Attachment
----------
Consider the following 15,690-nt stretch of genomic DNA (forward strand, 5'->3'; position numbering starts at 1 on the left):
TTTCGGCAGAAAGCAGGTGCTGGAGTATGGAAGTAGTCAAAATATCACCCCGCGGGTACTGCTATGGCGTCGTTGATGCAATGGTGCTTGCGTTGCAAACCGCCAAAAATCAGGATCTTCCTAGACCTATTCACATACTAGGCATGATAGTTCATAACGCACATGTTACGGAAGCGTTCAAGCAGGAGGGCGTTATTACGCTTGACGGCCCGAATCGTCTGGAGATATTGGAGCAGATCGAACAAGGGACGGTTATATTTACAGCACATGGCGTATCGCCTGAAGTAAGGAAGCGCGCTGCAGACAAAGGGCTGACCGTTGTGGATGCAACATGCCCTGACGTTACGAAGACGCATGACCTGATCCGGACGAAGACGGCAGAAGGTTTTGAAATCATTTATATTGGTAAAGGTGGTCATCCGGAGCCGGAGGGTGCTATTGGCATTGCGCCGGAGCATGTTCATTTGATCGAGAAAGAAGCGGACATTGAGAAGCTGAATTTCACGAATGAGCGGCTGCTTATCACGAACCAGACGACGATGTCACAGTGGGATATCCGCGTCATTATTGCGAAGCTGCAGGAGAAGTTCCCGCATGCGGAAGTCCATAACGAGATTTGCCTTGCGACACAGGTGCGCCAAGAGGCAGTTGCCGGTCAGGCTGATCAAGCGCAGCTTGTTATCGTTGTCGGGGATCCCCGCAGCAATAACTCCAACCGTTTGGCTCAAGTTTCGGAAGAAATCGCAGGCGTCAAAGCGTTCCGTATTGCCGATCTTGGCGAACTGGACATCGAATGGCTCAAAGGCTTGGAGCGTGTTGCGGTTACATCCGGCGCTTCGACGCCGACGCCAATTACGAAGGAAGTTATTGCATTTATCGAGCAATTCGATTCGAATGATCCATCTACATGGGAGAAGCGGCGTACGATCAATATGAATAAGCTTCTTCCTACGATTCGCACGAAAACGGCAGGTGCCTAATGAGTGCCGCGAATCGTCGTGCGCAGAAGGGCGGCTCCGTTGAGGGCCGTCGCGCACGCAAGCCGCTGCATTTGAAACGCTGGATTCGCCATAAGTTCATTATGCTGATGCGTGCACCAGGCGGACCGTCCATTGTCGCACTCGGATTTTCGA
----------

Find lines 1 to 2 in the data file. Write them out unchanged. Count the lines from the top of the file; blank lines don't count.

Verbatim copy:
Consider the following 15,690-nt stretch of genomic DNA (forward strand, 5'->3'; position numbering starts at 1 on the left):
TTTCGGCAGAAAGCAGGTGCTGGAGTATGGAAGTAGTCAAAATATCACCCCGCGGGTACTGCTATGGCGTCGTTGATGCAATGGTGCTTGCGTTGCAAACCGCCAAAAATCAGGATCTTCCTAGACCTATTCACATACTAGGCATGATAGTTCATAACGCACATGTTACGGAAGCGTTCAAGCAGGAGGGCGTTATTACGCTTGACGGCCCGAATCGTCTGGAGATATTGGAGCAGATCGAACAAGGGACGGTTATATTTACAGCACATGGCGTATCGCCTGAAGTAAGGAAGCGCGCTGCAGACAAAGGGCTGACCGTTGTGGATGCAACATGCCCTGACGTTACGAAGACGCATGACCTGATCCGGACGAAGACGGCAGAAGGTTTTGAAATCATTTATATTGGTAAAGGTGGTCATCCGGAGCCGGAGGGTGCTATTGGCATTGCGCCGGAGCATGTTCATTTGATCGAGAAAGAAGCGGACATTGAGAAGCTGAATTTCACGAATGAGCGGCTGCTTATCACGAACCAGACGACGATGTCACAGTGGGATATCCGCGTCATTATTGCGAAGCTGCAGGAGAAGTTCCCGCATGCGGAAGTCCATAACGAGATTTGCCTTGCGACACAGGTGCGCCAAGAGGCAGTTGCCGGTCAGGCTGATCAAGCGCAGCTTGTTATCGTTGTCGGGGATCCCCGCAGCAATAACTCCAACCGTTTGGCTCAAGTTTCGGAAGAAATCGCAGGCGTCAAAGCGTTCCGTATTGCCGATCTTGGCGAACTGGACATCGAATGGCTCAAAGGCTTGGAGCGTGTTGCGGTTACATCCGGCGCTTCGACGCCGACGCCAATTACGAAGGAAGTTATTGCATTTATCGAGCAATTCGATTCGAATGATCCATCTACATGGGAGAAGCGGCGTACGATCAATATGAATAAGCTTCTTCCTACGATTCGCACGAAAACGGCAGGTGCCTAATGAGTGCCGCGAATCGTCGTGCGCAGAAGGGCGGCTCCGTTGAGGGCCGTCGCGCACGCAAGCCGCTGCATTTGAAACGCTGGATTCGCCATAAGTTCATTATGCTGATGCGTGCACCAGGCGGACCGTCCATTGTCGCACTCGGATTTTCGA